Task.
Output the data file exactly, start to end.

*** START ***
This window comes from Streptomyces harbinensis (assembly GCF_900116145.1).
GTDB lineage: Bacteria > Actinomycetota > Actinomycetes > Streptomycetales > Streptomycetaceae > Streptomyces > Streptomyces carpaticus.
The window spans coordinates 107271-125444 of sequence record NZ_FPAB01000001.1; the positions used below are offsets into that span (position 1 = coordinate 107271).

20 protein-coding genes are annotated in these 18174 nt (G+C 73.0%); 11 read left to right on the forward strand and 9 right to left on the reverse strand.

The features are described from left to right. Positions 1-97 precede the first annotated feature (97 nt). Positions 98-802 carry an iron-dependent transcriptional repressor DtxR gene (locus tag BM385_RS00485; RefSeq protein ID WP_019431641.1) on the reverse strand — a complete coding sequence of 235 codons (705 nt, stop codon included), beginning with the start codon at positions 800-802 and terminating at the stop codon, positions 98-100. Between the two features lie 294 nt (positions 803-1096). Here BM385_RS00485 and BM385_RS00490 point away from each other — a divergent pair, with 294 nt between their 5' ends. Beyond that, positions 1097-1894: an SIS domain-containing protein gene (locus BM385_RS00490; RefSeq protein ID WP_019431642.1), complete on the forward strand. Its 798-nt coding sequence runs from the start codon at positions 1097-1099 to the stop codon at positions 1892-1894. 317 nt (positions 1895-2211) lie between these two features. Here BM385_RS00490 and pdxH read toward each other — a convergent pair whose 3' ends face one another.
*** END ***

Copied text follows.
This window comes from Streptomyces harbinensis (assembly GCF_900116145.1).
GTDB lineage: Bacteria > Actinomycetota > Actinomycetes > Streptomycetales > Streptomycetaceae > Streptomyces > Streptomyces carpaticus.
The window spans coordinates 107271-125444 of sequence record NZ_FPAB01000001.1; the positions used below are offsets into that span (position 1 = coordinate 107271).

20 protein-coding genes are annotated in these 18174 nt (G+C 73.0%); 11 read left to right on the forward strand and 9 right to left on the reverse strand.

The features are described from left to right. Positions 1-97 precede the first annotated feature (97 nt). Positions 98-802 carry an iron-dependent transcriptional repressor DtxR gene (locus tag BM385_RS00485; RefSeq protein ID WP_019431641.1) on the reverse strand — a complete coding sequence of 235 codons (705 nt, stop codon included), beginning with the start codon at positions 800-802 and terminating at the stop codon, positions 98-100. Between the two features lie 294 nt (positions 803-1096). Here BM385_RS00485 and BM385_RS00490 point away from each other — a divergent pair, with 294 nt between their 5' ends. Beyond that, positions 1097-1894: an SIS domain-containing protein gene (locus BM385_RS00490; RefSeq protein ID WP_019431642.1), complete on the forward strand. Its 798-nt coding sequence runs from the start codon at positions 1097-1099 to the stop codon at positions 1892-1894. 317 nt (positions 1895-2211) lie between these two features. Here BM385_RS00490 and pdxH read toward each other — a convergent pair whose 3' ends face one another.